Another RBC commitment is to ensure that its own supplier base understands the importance of supplier diversity. The bank actively encourages its large suppliers (known as “Tier 1 suppliers”) to diversify their supplier base. Many of these companies have followed RBC’s lead and now encourage diversity within their own supply chain. Quite simply, once large suppliers saw diversity was important to RBC, it became important to them. These suppliers have since joined certifying organizations and source from networks of diverse suppliers. According to Cassandra Dorrington, President of CAMSC, ”We have seen growing membership and engagement from large Tier 1 suppliers looking to source from diverse suppliers, especially when RBC and other corporate leaders began to ask questions regarding supplier diversity in their RFPs. This has opened up a wider range of business opportunities for certified suppliers.”
RBC works collaboratively to lead change. On a recent RBC networking event panel, Indy Sian, Director of Business Strategy Development with Telus, outlined how corporations that are generally competitive work together to move supplier diversity forward. RBC has collaborated closely with major institutions such as TD Bank, Telus, Staples, and the City of Toronto by sharing best practices and by showcasing external supplier diversity efforts. That type of collaboration has the potential to strengthen the supplier diversity landscape, providing value for everyone involved.
There is growing acknowledgement that a diverse supply chain can show bottom-line results. The Conference Board of Canada has noted that supplier diversity can better meet customers’ requirements and increase sales to diverse markets. Minority-owned suppliers bring value and innovation to the market. Supplier diversity programs can also enable cost savings and agility.
Background: Supporting certifying organizations & diverse suppliers directly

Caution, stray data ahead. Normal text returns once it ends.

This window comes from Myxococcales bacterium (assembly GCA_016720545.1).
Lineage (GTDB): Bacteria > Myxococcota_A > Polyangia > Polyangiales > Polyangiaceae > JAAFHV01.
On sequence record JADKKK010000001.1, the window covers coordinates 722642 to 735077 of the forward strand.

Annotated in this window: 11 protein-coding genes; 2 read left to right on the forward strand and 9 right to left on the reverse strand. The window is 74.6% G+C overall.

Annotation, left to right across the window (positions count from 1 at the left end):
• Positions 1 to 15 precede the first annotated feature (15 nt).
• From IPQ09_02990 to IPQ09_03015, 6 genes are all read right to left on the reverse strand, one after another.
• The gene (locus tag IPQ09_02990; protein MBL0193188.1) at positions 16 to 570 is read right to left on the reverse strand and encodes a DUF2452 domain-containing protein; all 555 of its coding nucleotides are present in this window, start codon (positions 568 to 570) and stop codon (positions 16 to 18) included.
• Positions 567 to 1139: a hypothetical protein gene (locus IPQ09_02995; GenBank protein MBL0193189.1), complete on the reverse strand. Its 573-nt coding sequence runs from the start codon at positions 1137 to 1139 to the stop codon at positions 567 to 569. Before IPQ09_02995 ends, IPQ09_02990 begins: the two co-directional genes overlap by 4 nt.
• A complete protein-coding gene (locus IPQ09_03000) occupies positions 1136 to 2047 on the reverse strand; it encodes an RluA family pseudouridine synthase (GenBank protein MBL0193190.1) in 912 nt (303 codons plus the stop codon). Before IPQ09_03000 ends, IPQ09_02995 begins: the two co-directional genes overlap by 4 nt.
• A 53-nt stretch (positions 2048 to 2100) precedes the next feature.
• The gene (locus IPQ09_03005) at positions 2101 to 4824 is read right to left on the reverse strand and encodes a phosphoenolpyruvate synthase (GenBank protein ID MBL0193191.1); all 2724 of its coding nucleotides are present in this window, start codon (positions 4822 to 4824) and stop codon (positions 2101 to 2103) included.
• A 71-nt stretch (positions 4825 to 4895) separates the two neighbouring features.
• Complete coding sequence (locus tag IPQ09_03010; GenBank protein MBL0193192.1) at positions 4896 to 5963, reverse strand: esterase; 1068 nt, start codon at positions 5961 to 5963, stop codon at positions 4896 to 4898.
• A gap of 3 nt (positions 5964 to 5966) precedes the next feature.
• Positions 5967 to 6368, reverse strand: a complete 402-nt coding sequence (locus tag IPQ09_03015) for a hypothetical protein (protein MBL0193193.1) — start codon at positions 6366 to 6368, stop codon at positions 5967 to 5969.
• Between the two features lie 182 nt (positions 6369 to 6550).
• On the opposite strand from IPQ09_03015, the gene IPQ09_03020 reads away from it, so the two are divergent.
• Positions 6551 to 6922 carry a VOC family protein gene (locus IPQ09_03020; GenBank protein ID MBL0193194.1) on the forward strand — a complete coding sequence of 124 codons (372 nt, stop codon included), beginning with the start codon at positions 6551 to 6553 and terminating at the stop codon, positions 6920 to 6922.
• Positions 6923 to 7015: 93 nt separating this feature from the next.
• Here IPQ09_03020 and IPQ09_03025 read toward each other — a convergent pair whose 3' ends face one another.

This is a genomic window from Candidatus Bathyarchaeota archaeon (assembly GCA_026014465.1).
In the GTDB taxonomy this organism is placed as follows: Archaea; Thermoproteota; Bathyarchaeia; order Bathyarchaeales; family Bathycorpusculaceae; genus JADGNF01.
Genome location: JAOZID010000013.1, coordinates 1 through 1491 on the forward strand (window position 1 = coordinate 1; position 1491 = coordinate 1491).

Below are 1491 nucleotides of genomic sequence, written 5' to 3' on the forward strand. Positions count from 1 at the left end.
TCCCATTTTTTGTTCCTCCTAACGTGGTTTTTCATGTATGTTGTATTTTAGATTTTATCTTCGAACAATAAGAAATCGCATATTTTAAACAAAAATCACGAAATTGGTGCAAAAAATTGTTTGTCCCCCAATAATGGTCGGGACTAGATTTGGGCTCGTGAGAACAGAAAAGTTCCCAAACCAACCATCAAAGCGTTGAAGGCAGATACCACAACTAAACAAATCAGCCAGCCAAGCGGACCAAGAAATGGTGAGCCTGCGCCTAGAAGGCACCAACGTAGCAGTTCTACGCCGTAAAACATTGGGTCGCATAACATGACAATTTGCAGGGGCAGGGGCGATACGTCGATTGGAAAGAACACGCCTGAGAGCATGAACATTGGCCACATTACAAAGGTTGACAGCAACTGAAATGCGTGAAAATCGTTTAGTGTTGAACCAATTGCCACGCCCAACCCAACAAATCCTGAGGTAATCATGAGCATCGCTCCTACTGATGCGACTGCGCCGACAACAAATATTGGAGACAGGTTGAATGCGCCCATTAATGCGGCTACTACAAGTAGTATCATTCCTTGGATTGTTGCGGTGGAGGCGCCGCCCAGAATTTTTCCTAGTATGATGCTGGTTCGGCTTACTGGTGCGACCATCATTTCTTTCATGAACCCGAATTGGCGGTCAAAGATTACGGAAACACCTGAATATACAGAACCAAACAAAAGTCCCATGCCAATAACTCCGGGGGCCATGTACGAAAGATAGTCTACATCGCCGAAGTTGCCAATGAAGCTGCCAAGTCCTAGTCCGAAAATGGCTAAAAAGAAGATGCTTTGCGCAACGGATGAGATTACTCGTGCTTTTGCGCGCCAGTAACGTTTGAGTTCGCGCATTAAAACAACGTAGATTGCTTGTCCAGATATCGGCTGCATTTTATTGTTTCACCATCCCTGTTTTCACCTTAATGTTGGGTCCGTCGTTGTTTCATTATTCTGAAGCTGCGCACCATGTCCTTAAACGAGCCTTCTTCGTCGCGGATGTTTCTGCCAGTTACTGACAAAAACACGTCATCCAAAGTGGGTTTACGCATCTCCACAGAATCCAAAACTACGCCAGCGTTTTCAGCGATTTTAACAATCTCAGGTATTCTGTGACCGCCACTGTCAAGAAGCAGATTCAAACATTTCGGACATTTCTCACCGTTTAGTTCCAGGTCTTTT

In 2004, when RBC became a founding member of the Canadian Aboriginal and Minority Supplier Council (CAMSC), supplier diversity was in an early phase in Canada. Since then, RBC has helped the field grow, as an inaugural sponsor of WBE Canada, which focuses on businesses owned by women, and as a founding partner of the Canadian Gay & Lesbian Chamber of Commerce (CGLCC). These organizations certify diverse suppliers in order to assure companies like RBC that a business meets certain criteria to be considered a diverse supplier.
Certification helps enable diverse suppliers. Apart from the links to bidding opportunities that networks like CAMSC and WBE Canada provide, the certification process benefits suppliers by building business capacity both personally and professionally. Through initiatives provided by corporations that practice supplier diversity and councils like WBE Canada, CAMSC and CGLCC, diverse suppliers gain access to training and mentorship thus offering the chance to grow in terms of business acumen, professional development, business connections and bottom line results. Being a certified supplier also opens doors to larger corporations and allows for access to decision makers, who are actively engaging and pre-qualifying diverse suppliers.
For RBC, providing more opportunities for diverse suppliers to compete for business and continuously working towards an inclusive supply chain is both the right thing to do and the smart thing to do.
- Supplier Diversity Forum (video) for small business hosted by RBC Royal Bank and Hire Immigrants
- The Next Frontier for Diversity – Supplier Diversity in the GTA: Business Case and Best Practices